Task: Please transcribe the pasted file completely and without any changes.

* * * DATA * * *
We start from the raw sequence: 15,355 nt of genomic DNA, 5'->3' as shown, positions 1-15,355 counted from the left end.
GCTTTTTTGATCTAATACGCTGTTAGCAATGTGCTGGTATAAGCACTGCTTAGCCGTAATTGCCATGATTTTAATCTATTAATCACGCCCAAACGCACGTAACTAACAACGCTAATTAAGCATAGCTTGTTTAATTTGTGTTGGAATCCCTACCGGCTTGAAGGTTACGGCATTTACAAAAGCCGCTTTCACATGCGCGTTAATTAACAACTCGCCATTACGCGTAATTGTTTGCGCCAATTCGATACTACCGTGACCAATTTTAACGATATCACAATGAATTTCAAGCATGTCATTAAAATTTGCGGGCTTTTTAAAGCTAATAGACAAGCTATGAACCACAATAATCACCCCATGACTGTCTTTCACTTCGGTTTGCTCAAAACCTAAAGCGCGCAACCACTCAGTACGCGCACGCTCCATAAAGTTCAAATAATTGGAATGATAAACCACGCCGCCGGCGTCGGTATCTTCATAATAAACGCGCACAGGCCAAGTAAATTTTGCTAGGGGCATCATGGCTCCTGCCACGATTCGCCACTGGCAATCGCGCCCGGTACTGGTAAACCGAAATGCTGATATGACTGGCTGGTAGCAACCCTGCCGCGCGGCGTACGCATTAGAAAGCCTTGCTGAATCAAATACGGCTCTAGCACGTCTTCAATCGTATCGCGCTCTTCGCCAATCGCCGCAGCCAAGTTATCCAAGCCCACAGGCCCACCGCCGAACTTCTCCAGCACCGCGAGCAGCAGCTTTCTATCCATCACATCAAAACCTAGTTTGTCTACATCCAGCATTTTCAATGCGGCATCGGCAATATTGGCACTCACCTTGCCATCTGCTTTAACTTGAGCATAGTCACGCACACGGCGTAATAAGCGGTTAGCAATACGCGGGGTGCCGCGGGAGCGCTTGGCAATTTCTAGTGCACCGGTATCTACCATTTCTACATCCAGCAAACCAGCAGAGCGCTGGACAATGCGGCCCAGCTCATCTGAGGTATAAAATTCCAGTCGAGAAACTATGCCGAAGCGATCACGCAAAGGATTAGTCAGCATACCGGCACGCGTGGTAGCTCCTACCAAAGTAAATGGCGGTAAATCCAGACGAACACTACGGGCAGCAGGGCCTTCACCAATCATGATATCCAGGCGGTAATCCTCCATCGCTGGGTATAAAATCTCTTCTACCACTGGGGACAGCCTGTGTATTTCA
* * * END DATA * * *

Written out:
We start from the raw sequence: 15,355 nt of genomic DNA, 5'->3' as shown, positions 1-15,355 counted from the left end.
GCTTTTTTGATCTAATACGCTGTTAGCAATGTGCTGGTATAAGCACTGCTTAGCCGTAATTGCCATGATTTTAATCTATTAATCACGCCCAAACGCACGTAACTAACAACGCTAATTAAGCATAGCTTGTTTAATTTGTGTTGGAATCCCTACCGGCTTGAAGGTTACGGCATTTACAAAAGCCGCTTTCACATGCGCGTTAATTAACAACTCGCCATTACGCGTAATTGTTTGCGCCAATTCGATACTACCGTGACCAATTTTAACGATATCACAATGAATTTCAAGCATGTCATTAAAATTTGCGGGCTTTTTAAAGCTAATAGACAAGCTATGAACCACAATAATCACCCCATGACTGTCTTTCACTTCGGTTTGCTCAAAACCTAAAGCGCGCAACCACTCAGTACGCGCACGCTCCATAAAGTTCAAATAATTGGAATGATAAACCACGCCGCCGGCGTCGGTATCTTCATAATAAACGCGCACAGGCCAAGTAAATTTTGCTAGGGGCATCATGGCTCCTGCCACGATTCGCCACTGGCAATCGCGCCCGGTACTGGTAAACCGAAATGCTGATATGACTGGCTGGTAGCAACCCTGCCGCGCGGCGTACGCATTAGAAAGCCTTGCTGAATCAAATACGGCTCTAGCACGTCTTCAATCGTATCGCGCTCTTCGCCAATCGCCGCAGCCAAGTTATCCAAGCCCACAGGCCCACCGCCGAACTTCTCCAGCACCGCGAGCAGCAGCTTTCTATCCATCACATCAAAACCTAGTTTGTCTACATCCAGCATTTTCAATGCGGCATCGGCAATATTGGCACTCACCTTGCCATCTGCTTTAACTTGAGCATAGTCACGCACACGGCGTAATAAGCGGTTAGCAATACGCGGGGTGCCGCGGGAGCGCTTGGCAATTTCTAGTGCACCGGTATCTACCATTTCTACATCCAGCAAACCAGCAGAGCGCTGGACAATGCGGCCCAGCTCATCTGAGGTATAAAATTCCAGTCGAGAAACTATGCCGAAGCGATCACGCAAAGGATTAGTCAGCATACCGGCACGCGTGGTAGCTCCTACCAAAGTAAATGGCGGTAAATCCAGACGAACACTACGGGCAGCAGGGCCTTCACCAATCATGATATCCAGGCGGTAATCCTCCATCGCTGGGTATAAAATCTCTTCTACCACTGGGGACAGCCTGTGTATTTCA